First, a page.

The UK “Colston Four” trial of various people involved in removing the statue of the slave trader (and “philanthropist”) Edwin Colston from the streets of Bristol has focused attention on so-called “perverse” court verdicts and what, if anything, to do about them. Those lovers of England’s Common Law, Britain’s “rule of law”, trial by jury and Magna Carta (from which English jury trial may be seen to have derived) feel there is something wrong when that system allows protesters to apparently flout the law for political purpose.
Yet “perverse” verdicts are part of the great English legal tradition with almost constitutional import, greatly admired as a way of spurring social progress or resisting an overwheening authority. The believers of our great British traditions and the rule of law might perhaps be proud of the fact that occasionally a defiant jury has achieved a result of social importance through wholly legal means (bringing in a verdict).
The Seven Bishops case
A jury’s verdict does not set a precedent. Each case is on the facts; the jury’s decision cannot (in a legal sense) be impugned (unlike the rulings of judges or their summings up for juries in criminal cases). But a jury did set a precedent of sorts once – the ultimate precedent, that juries shall not be browbeaten by the authorities into giving the “correct” verdict. It is the precedent that underlined that juries should come to their own view on the cases before them, however angry it makes the authorities (or, in the present day, the newspaper people even before they were able to read the judge’s comments in the Colston case). The pride the British people have in the jury system (as enunciated in centuries of good old-fashioned Angolo-centric British history, none of your “woke” quasi-Marxist stuff) derives from that case: the Trial of the Seven Bishops. Continue reading
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The recent Brexit-related goings-on in the  UK Parliament seem, in some minds at least, to have thrown up a crucial question: is Britain’s “sovereign” Parliament as important – or as sovereign – as we assume? There can be heard the steady drumbeat of those who think Parliament is a secondary part of the British constitution – and should stand aside to let the Government govern.
This is in contrast to, say, the barrister Lord Pannick in the second constitutional case launched by Gina Miller (R (Miller) v The Prime Minister 2019) on Boris Johnson’ prorogation of Parliament. Pannick was at pains to suggest, contrary to the generally held constitutional view, that Parliament (rather than simply laws passed by Parliament) was sovereign and so the Prime Minister’s power to prorogue (end the parliamentary session, dismissing MPs and peers until a new session is called) should be open to judicial oversight regarding the legality of its use, like most actions of the Executive.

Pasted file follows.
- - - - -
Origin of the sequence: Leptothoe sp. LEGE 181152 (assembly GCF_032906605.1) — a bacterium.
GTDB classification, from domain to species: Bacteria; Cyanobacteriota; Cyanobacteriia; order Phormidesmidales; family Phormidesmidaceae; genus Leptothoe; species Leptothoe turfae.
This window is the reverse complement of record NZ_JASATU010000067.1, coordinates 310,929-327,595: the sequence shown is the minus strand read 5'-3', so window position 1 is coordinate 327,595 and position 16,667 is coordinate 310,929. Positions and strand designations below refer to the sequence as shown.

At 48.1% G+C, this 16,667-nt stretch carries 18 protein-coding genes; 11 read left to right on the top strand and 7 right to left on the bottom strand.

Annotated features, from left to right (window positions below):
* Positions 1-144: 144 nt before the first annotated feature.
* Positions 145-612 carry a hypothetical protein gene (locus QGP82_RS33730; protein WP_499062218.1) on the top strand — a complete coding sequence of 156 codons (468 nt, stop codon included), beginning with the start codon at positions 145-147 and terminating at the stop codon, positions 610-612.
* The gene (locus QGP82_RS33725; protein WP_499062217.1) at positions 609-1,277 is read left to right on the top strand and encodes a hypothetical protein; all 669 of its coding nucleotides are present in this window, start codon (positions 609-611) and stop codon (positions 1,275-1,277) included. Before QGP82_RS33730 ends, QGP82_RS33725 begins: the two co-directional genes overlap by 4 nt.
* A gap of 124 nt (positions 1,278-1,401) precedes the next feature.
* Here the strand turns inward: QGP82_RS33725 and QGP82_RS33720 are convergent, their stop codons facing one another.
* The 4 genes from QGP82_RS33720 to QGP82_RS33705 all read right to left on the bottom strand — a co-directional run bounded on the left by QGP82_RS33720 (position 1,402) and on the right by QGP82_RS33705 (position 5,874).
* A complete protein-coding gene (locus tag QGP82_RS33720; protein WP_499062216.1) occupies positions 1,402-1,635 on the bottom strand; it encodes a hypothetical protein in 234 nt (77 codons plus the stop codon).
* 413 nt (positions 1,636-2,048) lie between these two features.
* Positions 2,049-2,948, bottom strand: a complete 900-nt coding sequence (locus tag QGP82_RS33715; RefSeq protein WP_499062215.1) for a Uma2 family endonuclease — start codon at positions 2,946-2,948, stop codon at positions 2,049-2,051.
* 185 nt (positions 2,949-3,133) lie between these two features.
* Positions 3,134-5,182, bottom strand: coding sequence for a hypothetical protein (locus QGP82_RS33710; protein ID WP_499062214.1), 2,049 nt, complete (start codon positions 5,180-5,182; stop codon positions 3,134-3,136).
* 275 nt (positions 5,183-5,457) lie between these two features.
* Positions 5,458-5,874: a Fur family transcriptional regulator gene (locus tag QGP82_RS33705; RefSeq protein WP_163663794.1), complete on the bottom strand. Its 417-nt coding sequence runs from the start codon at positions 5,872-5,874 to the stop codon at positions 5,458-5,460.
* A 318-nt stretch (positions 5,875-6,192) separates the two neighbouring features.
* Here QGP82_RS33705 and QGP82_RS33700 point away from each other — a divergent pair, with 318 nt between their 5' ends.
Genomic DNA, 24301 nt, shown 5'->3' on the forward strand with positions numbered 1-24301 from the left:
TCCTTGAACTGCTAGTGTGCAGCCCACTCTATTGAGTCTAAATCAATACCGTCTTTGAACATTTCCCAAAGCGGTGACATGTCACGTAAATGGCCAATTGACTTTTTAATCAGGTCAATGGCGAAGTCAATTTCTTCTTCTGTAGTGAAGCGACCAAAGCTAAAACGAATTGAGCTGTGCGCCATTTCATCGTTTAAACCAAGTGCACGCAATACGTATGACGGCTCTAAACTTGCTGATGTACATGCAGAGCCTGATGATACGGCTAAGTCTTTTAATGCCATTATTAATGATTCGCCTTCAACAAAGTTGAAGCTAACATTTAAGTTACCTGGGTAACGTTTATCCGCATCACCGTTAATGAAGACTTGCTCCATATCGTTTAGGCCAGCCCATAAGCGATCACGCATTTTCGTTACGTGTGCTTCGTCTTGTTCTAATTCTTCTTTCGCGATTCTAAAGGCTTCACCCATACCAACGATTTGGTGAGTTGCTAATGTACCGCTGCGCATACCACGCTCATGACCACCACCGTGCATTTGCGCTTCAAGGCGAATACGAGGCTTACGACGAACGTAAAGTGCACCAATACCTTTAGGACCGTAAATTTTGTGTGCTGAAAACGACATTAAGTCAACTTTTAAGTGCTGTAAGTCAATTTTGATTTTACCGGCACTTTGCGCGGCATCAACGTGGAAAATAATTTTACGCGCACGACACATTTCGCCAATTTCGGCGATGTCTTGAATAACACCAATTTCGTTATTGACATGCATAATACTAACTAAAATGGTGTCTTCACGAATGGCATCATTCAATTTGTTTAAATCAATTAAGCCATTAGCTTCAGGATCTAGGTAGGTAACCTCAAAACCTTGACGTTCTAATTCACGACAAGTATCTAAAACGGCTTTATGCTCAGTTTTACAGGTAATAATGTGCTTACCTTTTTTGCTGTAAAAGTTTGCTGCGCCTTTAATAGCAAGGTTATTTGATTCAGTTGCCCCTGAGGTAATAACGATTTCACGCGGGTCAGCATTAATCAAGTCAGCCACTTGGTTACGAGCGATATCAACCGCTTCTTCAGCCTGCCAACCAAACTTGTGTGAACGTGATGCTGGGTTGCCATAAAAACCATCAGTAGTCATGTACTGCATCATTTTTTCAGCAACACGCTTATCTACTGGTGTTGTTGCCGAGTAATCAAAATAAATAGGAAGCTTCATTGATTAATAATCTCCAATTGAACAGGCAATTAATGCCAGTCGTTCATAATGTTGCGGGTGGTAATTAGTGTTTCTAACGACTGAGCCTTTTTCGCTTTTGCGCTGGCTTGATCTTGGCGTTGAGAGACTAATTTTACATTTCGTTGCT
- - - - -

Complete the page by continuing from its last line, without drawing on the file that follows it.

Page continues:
The argument against Parliament
So the question arises, which is the premier body in the British constitution, which is top dog: the Executive or the Legislature? As it happens, the historian Robert Tombs had answered this question to his own satisfaction in the Times some weeks before in a piece headlined: Parliament has no right to plot a Brexit coup.
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So, in light of the Brexit deadlock, we need a “Government of National Unity” according to the former UK Prime Minister Sir John Major (and others). But how do we get from here to there? He (and others) are pretty clear that a General Election would be divisive, time-wasting and pointless – not least since the two main parties are as divided amongst themselves as they are between one another. No clear “will of the people” is likely to emerge.
On top of which no one can trust the Prime Minister Boris Johnson and his adviser, Dominic Cummings, not to fiddle the election date for political purpose, such as sneaking Britain out of the EU without a deal.
What are the constitutional options? Parliament, or more specifically, the House of Commons, has the power to bring down a Government in a vote of no confidence. The assumption is that this would probably lead to a General Election (under the Fixed-term Parliaments Act) if no other MP was “best placed” to take over as PM. But there is also a useful traditional power for MPs to vote out the Government and then replace it without an election.